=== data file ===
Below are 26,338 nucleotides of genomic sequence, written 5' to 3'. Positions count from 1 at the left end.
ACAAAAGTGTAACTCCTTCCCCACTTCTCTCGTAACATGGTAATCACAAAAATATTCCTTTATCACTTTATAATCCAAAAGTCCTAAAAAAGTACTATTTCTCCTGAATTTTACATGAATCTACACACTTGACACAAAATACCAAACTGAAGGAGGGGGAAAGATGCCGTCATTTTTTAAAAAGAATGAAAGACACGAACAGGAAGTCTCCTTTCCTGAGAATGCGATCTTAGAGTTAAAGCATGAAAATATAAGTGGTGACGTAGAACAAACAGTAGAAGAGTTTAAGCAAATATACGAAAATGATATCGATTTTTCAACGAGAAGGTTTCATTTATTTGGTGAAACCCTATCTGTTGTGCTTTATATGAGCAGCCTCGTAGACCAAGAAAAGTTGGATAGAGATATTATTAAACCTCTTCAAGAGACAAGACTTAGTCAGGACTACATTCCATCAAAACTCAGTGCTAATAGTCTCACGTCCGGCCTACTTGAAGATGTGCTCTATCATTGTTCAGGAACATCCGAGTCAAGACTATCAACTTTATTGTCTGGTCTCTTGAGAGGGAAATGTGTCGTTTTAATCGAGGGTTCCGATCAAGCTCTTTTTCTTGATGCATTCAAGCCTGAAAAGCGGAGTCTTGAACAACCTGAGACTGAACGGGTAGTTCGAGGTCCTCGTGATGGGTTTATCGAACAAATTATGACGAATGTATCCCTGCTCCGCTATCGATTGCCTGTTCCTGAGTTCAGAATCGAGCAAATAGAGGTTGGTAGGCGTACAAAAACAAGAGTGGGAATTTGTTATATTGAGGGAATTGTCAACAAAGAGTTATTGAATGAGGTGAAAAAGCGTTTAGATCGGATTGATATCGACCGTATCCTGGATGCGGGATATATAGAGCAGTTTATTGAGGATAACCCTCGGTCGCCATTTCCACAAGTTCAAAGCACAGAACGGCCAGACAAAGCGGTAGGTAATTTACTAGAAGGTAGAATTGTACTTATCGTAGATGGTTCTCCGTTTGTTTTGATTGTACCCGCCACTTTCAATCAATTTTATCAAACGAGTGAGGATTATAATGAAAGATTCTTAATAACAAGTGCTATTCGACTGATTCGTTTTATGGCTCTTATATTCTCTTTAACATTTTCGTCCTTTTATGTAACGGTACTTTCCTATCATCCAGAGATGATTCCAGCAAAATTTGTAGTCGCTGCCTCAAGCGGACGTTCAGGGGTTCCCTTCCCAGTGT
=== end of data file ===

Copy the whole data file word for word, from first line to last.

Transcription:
Below are 26,338 nucleotides of genomic sequence, written 5' to 3'. Positions count from 1 at the left end.
ACAAAAGTGTAACTCCTTCCCCACTTCTCTCGTAACATGGTAATCACAAAAATATTCCTTTATCACTTTATAATCCAAAAGTCCTAAAAAAGTACTATTTCTCCTGAATTTTACATGAATCTACACACTTGACACAAAATACCAAACTGAAGGAGGGGGAAAGATGCCGTCATTTTTTAAAAAGAATGAAAGACACGAACAGGAAGTCTCCTTTCCTGAGAATGCGATCTTAGAGTTAAAGCATGAAAATATAAGTGGTGACGTAGAACAAACAGTAGAAGAGTTTAAGCAAATATACGAAAATGATATCGATTTTTCAACGAGAAGGTTTCATTTATTTGGTGAAACCCTATCTGTTGTGCTTTATATGAGCAGCCTCGTAGACCAAGAAAAGTTGGATAGAGATATTATTAAACCTCTTCAAGAGACAAGACTTAGTCAGGACTACATTCCATCAAAACTCAGTGCTAATAGTCTCACGTCCGGCCTACTTGAAGATGTGCTCTATCATTGTTCAGGAACATCCGAGTCAAGACTATCAACTTTATTGTCTGGTCTCTTGAGAGGGAAATGTGTCGTTTTAATCGAGGGTTCCGATCAAGCTCTTTTTCTTGATGCATTCAAGCCTGAAAAGCGGAGTCTTGAACAACCTGAGACTGAACGGGTAGTTCGAGGTCCTCGTGATGGGTTTATCGAACAAATTATGACGAATGTATCCCTGCTCCGCTATCGATTGCCTGTTCCTGAGTTCAGAATCGAGCAAATAGAGGTTGGTAGGCGTACAAAAACAAGAGTGGGAATTTGTTATATTGAGGGAATTGTCAACAAAGAGTTATTGAATGAGGTGAAAAAGCGTTTAGATCGGATTGATATCGACCGTATCCTGGATGCGGGATATATAGAGCAGTTTATTGAGGATAACCCTCGGTCGCCATTTCCACAAGTTCAAAGCACAGAACGGCCAGACAAAGCGGTAGGTAATTTACTAGAAGGTAGAATTGTACTTATCGTAGATGGTTCTCCGTTTGTTTTGATTGTACCCGCCACTTTCAATCAATTTTATCAAACGAGTGAGGATTATAATGAAAGATTCTTAATAACAAGTGCTATTCGACTGATTCGTTTTATGGCTCTTATATTCTCTTTAACATTTTCGTCCTTTTATGTAACGGTACTTTCCTATCATCCAGAGATGATTCCAGCAAAATTTGTAGTCGCTGCCTCAAGCGGACGTTCAGGGGTTCCCTTCCCAGTGT